Mention lithium in ordinary conversation, though, and the most controversial application of lithium carbonate is likely to come up: as medication for bipolar disorder. Lithium carbonate found its way into the medicine chest less than thirty years after its discovery, when it was recommended first as a way of helping bladder stones dissolve and later for a range of illnesses from headaches and gout to rheumatism. There seems to have been little good clinical evidence to back up many of these uses - the initial deployment was little more than folk medicine in a scientific guise.
This folk cure reputation meant that lithium found its way into patent medicines, and even a popular drink. Many of the fizzy drinks we enjoy started life in a pharmacy, carrying some form of 'pick you up' drug - Coca-Johan August Arfwedson (1792 - 1841)Cola famously originally contained cocaine. In 1929 a new drink was produced under the catchy name 'Bib-Label Lithiated Lemon-Lime Soda' which contained lithium compounds until the 1940s. Despite dropping this, one of the seven original ingredients that some believe give it its current name, the modern safe version of the beverage is still called 7 Up.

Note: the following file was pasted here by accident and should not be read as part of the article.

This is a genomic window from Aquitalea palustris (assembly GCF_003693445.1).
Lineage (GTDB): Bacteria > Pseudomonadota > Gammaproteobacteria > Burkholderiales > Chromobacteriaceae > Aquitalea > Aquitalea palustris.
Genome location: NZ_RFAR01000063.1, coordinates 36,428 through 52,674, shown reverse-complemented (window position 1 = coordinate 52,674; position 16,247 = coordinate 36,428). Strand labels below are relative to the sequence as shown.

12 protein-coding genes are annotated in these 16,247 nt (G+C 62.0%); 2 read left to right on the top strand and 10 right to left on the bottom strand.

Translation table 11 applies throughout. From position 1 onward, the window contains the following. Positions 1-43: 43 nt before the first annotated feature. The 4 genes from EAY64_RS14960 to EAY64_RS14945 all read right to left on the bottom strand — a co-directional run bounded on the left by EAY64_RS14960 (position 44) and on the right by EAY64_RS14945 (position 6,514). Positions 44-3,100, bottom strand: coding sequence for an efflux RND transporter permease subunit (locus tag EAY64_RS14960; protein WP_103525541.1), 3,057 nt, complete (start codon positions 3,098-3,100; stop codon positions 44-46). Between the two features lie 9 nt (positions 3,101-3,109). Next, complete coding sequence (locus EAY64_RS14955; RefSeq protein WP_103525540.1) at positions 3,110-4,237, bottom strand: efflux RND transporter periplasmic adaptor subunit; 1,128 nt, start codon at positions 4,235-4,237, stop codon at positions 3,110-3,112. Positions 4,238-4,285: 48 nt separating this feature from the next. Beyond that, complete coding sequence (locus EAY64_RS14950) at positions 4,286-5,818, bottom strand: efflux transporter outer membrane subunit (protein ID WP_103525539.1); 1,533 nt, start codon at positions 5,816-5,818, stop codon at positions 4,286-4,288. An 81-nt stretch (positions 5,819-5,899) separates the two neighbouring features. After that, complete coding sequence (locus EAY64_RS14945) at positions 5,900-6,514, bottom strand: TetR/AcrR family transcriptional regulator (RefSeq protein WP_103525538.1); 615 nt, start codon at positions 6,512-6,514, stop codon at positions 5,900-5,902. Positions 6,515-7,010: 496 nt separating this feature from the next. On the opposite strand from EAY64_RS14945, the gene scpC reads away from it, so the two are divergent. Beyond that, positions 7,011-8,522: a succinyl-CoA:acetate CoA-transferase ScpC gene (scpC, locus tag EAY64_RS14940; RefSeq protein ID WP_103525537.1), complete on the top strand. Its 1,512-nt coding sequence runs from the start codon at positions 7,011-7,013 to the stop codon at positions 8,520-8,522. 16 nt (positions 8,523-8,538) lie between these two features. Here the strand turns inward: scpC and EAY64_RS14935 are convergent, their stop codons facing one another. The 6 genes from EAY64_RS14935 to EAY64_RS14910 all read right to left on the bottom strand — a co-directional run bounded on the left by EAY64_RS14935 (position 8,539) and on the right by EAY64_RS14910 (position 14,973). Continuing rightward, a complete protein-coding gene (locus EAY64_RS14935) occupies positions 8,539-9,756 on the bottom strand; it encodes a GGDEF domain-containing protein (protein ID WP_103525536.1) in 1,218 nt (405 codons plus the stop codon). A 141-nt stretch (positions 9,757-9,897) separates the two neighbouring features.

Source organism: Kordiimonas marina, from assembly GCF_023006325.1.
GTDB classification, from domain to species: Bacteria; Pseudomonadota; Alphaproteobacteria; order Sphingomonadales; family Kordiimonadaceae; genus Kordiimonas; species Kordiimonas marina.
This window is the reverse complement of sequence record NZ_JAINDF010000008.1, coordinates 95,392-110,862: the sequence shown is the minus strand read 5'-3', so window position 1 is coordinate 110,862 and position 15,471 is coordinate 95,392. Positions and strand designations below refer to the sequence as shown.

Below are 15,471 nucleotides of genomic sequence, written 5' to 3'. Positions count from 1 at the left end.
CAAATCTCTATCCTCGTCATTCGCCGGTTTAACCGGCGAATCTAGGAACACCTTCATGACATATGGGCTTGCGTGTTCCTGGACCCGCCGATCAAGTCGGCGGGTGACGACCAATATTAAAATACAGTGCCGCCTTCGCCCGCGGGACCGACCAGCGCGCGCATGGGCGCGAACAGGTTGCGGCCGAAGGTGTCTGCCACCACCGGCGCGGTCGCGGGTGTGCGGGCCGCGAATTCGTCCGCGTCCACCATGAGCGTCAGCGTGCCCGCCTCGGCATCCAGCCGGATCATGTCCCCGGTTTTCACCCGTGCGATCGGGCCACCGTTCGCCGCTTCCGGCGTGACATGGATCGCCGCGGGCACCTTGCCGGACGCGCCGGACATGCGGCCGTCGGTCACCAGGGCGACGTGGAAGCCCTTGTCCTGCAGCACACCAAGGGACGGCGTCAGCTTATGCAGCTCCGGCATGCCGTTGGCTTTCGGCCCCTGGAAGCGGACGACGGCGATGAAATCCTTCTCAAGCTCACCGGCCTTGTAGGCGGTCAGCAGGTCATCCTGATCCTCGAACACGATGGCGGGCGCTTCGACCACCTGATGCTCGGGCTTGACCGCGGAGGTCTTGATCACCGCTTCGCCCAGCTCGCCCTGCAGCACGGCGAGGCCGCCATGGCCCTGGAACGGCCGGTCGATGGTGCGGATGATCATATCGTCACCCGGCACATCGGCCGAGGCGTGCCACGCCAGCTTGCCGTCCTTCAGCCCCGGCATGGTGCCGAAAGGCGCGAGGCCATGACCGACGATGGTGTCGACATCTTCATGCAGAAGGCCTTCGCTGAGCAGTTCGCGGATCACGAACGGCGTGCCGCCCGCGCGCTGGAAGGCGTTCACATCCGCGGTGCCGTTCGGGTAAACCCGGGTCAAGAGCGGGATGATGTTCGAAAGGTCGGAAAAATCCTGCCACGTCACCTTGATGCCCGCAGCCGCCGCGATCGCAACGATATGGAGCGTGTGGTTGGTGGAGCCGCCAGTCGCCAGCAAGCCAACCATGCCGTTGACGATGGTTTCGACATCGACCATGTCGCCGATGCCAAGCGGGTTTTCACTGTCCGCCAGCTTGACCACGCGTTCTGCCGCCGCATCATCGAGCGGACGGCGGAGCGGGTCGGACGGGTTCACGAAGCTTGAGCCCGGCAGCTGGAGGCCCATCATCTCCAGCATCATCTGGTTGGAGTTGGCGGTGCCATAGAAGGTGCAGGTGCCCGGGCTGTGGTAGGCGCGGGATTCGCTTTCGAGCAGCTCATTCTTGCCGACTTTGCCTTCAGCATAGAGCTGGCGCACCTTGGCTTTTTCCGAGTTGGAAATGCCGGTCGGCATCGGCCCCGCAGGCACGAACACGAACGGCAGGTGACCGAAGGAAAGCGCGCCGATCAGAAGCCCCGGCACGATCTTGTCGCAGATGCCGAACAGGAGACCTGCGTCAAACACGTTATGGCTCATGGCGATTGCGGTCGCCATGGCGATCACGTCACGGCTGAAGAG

It wasn't until 1949 that the American psychiatrist John Cade discovered that lithium carbonate was an effective treatment to stabilize the mania phase of what was then known as manic depression and is now called bipolar disorder. This was an accidental discovery. Cade had thought that there was a link between levels of uric acid in the urine and mental illness so he used lithium urate to increase the solubility of uric acid to improve its passage. But Cade found that the mere presence of lithium ions was enough to help calm those suffering from mania.
The effect was dramatic, and made Cade assume that manic depression was caused by a shortage of lithium in the diet, corrected by the lithium carbonate. This was incorrect - there seems to be no dietary requirement for lithium - but the result was that lithium was seen as a valuable medication to help treat bipolar disorder at a time when most interventions with mental illness were crude and, to the modern eye, unethical. Compared with a lobotomy or electroconvulsive therapy, a treatment of lithium carbonate seemed a wonderful possibility.